P. W. Knoll, CHOICE connect , July 2016

Václav Houžvička sheds light on topics associated with central European transitional historical periods and developments too often shrouded in convoluted controversy. His focus on “Mitteleuropa” as a geographical region encompassing contradictory political agendas and territories offers readers a coherent perspective about the Sudeten people cast as perpetual others in a landscape dominated by empires, nations, and singular or enfranchised factions. The book makes an immense contribution to the fields of continental History, Slavic Studies, and Political Science, whose readership should certainly consult it.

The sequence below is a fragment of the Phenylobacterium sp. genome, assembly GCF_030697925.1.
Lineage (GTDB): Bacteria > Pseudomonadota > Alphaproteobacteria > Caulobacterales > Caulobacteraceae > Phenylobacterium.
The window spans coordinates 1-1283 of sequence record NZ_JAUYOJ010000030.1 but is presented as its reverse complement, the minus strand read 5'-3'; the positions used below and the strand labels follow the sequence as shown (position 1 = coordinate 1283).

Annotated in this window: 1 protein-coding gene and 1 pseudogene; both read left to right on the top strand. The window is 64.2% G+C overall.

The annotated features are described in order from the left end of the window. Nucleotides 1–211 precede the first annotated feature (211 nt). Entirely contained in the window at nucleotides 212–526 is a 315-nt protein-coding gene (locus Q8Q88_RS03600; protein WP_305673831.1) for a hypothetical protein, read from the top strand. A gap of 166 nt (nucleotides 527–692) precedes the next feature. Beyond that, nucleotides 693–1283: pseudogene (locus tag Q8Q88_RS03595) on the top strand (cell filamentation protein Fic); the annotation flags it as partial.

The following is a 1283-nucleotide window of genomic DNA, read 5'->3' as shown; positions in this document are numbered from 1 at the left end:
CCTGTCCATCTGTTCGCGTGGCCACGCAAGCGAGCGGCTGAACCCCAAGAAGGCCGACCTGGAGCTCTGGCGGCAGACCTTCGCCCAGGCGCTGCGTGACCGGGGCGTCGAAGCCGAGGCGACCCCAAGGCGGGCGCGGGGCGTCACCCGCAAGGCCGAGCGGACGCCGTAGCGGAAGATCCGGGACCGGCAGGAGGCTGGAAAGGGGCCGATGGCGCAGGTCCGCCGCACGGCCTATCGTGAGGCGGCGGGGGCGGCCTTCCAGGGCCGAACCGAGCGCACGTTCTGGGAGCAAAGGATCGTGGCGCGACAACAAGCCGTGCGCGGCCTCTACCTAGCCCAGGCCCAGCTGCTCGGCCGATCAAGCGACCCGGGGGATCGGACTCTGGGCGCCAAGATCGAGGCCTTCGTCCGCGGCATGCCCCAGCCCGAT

Notably the book stands as the most recent and thorough source of information on the Czech-German people, known as “the Sudeten” (Timothy Burcher 1996, Radomir Luža 1964). Houžvička produced this work through fifteen years of research, involving multiple research endeavors, communications with colleagues, and direct observation (10). The author maintains the historical scope and tone of past work focusing on the Sudeten and includes unique insights into the Sudeten experience during the Cold War. Other contributions made include analytical delineation distinguishing the Pan-German political orientation, as represented by the modern German nation-state, from the multi-ethnic orientation represented by the Habsburg dynasty. Houžvička makes a contribution with the conceptual framework, bearing theoretical significance and explanatory potential in conjunction with his disciplinary contribution to history.